NBA Hall of Famer Larry Bird disputed a report about his exit from the Indiana Pacers organization on Wednesday, saying “Nothing could be further from the truth.”
The report in question claimed that Bird stepped down from his job as president of basketball operations with the Pacers in 2017 because of frustration with the team’s lack of big spending. Bird claimed his exit came simply because it was time for him to move on.
Larry Bird disputes report on Pacers exit
Bird’s statement, from the Pacers:
"A published report indicated that I left my position as President of Basketball Operations in 2017 because ownership was not willing to spend "big money" and that it frustrated me enough to step aside. Nothing could be further from the truth. I want everyone to know I left there because it was time for me to move on from the Pacers. I had worked with Kevin Pritchard and at that time I felt Kevin was ready to take over and he has proven that. I can't thank Herb and Mel Simon, along with Pacers Sports & Entertainment, for the opportunities to, at first, coach, and then later move into the front office."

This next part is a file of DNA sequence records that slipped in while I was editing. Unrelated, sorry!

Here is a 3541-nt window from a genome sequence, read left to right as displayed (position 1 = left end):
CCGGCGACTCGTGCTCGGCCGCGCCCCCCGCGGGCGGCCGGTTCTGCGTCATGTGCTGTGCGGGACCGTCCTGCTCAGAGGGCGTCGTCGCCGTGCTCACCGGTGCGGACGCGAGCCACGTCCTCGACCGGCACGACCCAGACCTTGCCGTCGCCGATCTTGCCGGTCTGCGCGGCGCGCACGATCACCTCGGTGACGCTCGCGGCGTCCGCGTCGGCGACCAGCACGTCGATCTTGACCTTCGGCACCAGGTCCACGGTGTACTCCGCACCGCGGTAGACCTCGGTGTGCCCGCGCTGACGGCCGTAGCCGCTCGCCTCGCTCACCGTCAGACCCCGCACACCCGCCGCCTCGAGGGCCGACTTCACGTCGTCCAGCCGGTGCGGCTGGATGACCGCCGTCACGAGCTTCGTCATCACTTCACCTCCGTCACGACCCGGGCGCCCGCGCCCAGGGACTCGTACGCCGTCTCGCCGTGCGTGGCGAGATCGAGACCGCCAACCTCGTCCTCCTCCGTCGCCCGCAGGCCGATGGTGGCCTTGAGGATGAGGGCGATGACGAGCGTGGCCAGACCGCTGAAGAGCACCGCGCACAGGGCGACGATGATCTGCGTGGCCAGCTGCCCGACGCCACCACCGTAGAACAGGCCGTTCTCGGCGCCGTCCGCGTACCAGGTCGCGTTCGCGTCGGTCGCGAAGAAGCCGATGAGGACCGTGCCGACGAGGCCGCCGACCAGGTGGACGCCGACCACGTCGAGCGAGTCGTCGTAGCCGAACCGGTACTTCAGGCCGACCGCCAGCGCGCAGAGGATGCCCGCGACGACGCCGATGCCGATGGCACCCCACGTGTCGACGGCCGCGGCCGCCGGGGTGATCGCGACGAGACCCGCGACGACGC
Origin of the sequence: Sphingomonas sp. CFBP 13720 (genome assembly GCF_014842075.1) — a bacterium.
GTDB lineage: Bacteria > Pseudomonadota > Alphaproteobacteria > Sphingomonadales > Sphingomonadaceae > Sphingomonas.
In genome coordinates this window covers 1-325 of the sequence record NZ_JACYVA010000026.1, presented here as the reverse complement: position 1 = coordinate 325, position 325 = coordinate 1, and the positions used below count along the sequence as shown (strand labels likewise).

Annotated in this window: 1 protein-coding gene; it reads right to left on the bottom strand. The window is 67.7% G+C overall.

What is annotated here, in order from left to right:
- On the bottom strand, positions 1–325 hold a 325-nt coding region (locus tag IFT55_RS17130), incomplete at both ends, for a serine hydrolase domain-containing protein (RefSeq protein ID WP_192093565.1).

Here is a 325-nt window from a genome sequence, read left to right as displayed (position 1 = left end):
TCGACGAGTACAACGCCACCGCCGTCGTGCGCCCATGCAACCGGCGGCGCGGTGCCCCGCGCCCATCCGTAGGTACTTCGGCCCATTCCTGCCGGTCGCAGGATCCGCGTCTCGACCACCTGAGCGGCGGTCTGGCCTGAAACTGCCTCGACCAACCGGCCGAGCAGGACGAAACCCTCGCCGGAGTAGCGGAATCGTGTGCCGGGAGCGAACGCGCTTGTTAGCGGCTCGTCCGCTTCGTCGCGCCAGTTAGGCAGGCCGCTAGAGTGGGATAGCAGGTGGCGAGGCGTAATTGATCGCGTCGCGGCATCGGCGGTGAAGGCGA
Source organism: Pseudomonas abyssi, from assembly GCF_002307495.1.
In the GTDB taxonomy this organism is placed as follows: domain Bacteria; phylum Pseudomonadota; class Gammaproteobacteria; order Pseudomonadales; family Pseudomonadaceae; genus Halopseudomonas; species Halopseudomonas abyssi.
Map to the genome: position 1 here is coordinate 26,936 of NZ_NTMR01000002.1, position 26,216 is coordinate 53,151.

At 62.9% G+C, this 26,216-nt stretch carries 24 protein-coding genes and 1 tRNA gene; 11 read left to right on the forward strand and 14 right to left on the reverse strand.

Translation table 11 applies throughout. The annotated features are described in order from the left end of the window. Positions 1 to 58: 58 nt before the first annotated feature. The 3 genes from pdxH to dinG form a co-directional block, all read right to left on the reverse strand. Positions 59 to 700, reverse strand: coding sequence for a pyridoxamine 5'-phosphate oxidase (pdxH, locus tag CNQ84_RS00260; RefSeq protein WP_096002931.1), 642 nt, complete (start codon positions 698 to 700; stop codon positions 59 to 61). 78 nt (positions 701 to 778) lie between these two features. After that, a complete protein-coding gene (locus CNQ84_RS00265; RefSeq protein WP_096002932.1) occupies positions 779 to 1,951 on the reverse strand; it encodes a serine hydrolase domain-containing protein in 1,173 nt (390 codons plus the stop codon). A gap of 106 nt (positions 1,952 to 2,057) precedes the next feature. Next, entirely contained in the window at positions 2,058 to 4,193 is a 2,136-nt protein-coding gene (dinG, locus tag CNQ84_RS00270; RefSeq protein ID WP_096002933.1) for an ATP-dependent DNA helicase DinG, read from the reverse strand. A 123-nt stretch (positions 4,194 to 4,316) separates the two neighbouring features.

The original rumor came via ESPN’s Jackie MacMullan on a July 15 episode of “Brian Windhorst & The Hoop Collective” and was dredged up by NBC Sports’ Dan Feldman on Tuesday:
Indiana is a small-market team that consistently has not gone out and paid big money. We know that this was something that frustrated Larry Bird, who is a legend in the state of Indiana and elsewhere, I might add. It frustrated him enough that he stepped aside.
Bird has had a relationship with the Pacers since the year he retired in 1992, first joining the team as a special assistant in the front office then taking over as head coach in 1997. The Indiana native later became president of basketball operations in 2003, a position he held until 2017 outside of a one-year hiatus in 2012-13 due to health issues.
The 63-year-old Bird remains with the team in an advisory role, with Kevin Pritchard occupying the general manager position.
This isn’t the first time that the Pacers, one of the NBA’s smaller-market teams, have had concerns about spending emerge. As Feldman notes, the team hasn’t paid the luxury tax since 2006 despite competing for the playoffs most of those years, and former All-Star Paul George cited frustrations with the front office as a reason for his departure.
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